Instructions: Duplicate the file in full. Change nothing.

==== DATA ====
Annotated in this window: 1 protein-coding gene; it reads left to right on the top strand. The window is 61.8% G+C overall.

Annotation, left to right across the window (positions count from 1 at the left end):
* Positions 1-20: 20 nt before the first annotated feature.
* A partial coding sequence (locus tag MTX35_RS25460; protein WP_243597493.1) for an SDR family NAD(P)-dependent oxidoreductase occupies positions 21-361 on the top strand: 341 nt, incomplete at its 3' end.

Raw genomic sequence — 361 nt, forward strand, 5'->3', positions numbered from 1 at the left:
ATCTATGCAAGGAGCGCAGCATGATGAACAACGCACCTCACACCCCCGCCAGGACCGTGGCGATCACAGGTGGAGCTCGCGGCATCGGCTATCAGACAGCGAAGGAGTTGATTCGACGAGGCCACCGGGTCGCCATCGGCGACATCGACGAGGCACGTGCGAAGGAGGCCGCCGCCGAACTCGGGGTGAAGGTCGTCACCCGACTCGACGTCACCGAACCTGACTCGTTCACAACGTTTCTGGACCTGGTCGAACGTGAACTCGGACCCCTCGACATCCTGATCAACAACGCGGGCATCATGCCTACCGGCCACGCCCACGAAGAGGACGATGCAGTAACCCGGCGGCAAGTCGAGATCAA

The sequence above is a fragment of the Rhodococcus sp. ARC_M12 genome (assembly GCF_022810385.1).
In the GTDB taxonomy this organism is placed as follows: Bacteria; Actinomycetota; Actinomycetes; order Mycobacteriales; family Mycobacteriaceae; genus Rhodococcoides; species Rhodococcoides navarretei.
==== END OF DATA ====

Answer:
Annotated in this window: 1 protein-coding gene; it reads left to right on the top strand. The window is 61.8% G+C overall.

Annotation, left to right across the window (positions count from 1 at the left end):
* Positions 1-20: 20 nt before the first annotated feature.
* A partial coding sequence (locus tag MTX35_RS25460; protein WP_243597493.1) for an SDR family NAD(P)-dependent oxidoreductase occupies positions 21-361 on the top strand: 341 nt, incomplete at its 3' end.

Raw genomic sequence — 361 nt, forward strand, 5'->3', positions numbered from 1 at the left:
ATCTATGCAAGGAGCGCAGCATGATGAACAACGCACCTCACACCCCCGCCAGGACCGTGGCGATCACAGGTGGAGCTCGCGGCATCGGCTATCAGACAGCGAAGGAGTTGATTCGACGAGGCCACCGGGTCGCCATCGGCGACATCGACGAGGCACGTGCGAAGGAGGCCGCCGCCGAACTCGGGGTGAAGGTCGTCACCCGACTCGACGTCACCGAACCTGACTCGTTCACAACGTTTCTGGACCTGGTCGAACGTGAACTCGGACCCCTCGACATCCTGATCAACAACGCGGGCATCATGCCTACCGGCCACGCCCACGAAGAGGACGATGCAGTAACCCGGCGGCAAGTCGAGATCAA

The sequence above is a fragment of the Rhodococcus sp. ARC_M12 genome (assembly GCF_022810385.1).
In the GTDB taxonomy this organism is placed as follows: Bacteria; Actinomycetota; Actinomycetes; order Mycobacteriales; family Mycobacteriaceae; genus Rhodococcoides; species Rhodococcoides navarretei.